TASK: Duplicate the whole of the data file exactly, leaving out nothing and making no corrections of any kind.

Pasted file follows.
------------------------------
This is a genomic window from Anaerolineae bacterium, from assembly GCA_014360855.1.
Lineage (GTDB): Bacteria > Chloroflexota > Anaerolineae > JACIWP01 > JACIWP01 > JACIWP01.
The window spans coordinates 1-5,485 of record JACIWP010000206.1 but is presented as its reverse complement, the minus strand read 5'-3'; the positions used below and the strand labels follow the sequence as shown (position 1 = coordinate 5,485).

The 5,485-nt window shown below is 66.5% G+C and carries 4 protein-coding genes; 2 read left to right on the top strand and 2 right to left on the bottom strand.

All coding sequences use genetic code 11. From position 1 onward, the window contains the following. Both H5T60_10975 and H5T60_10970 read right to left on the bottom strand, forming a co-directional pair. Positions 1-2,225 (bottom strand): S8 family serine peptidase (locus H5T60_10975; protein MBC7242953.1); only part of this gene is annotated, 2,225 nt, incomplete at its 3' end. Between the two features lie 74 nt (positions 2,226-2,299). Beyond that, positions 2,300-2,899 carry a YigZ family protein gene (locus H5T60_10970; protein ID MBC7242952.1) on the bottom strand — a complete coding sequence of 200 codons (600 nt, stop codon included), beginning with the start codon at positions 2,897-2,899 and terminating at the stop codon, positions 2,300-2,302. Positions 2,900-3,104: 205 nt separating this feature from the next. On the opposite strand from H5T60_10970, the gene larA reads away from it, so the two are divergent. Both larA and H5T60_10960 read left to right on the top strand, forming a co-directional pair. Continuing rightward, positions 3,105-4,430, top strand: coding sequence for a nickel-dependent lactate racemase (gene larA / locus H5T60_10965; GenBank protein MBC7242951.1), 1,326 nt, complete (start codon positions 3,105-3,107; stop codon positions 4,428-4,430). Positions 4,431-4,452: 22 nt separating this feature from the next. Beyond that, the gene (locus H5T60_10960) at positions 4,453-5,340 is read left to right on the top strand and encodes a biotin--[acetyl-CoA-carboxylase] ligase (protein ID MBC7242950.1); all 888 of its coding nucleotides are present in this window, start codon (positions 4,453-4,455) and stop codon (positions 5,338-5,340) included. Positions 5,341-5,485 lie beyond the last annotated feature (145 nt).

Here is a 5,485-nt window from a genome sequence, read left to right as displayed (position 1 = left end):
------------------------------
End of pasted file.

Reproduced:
This is a genomic window from Anaerolineae bacterium, from assembly GCA_014360855.1.
Lineage (GTDB): Bacteria > Chloroflexota > Anaerolineae > JACIWP01 > JACIWP01 > JACIWP01.
The window spans coordinates 1-5,485 of record JACIWP010000206.1 but is presented as its reverse complement, the minus strand read 5'-3'; the positions used below and the strand labels follow the sequence as shown (position 1 = coordinate 5,485).

The 5,485-nt window shown below is 66.5% G+C and carries 4 protein-coding genes; 2 read left to right on the top strand and 2 right to left on the bottom strand.

All coding sequences use genetic code 11. From position 1 onward, the window contains the following. Both H5T60_10975 and H5T60_10970 read right to left on the bottom strand, forming a co-directional pair. Positions 1-2,225 (bottom strand): S8 family serine peptidase (locus H5T60_10975; protein MBC7242953.1); only part of this gene is annotated, 2,225 nt, incomplete at its 3' end. Between the two features lie 74 nt (positions 2,226-2,299). Beyond that, positions 2,300-2,899 carry a YigZ family protein gene (locus H5T60_10970; protein ID MBC7242952.1) on the bottom strand — a complete coding sequence of 200 codons (600 nt, stop codon included), beginning with the start codon at positions 2,897-2,899 and terminating at the stop codon, positions 2,300-2,302. Positions 2,900-3,104: 205 nt separating this feature from the next. On the opposite strand from H5T60_10970, the gene larA reads away from it, so the two are divergent. Both larA and H5T60_10960 read left to right on the top strand, forming a co-directional pair. Continuing rightward, positions 3,105-4,430, top strand: coding sequence for a nickel-dependent lactate racemase (gene larA / locus H5T60_10965; GenBank protein MBC7242951.1), 1,326 nt, complete (start codon positions 3,105-3,107; stop codon positions 4,428-4,430). Positions 4,431-4,452: 22 nt separating this feature from the next. Beyond that, the gene (locus H5T60_10960) at positions 4,453-5,340 is read left to right on the top strand and encodes a biotin--[acetyl-CoA-carboxylase] ligase (protein ID MBC7242950.1); all 888 of its coding nucleotides are present in this window, start codon (positions 4,453-4,455) and stop codon (positions 5,338-5,340) included. Positions 5,341-5,485 lie beyond the last annotated feature (145 nt).

Here is a 5,485-nt window from a genome sequence, read left to right as displayed (position 1 = left end):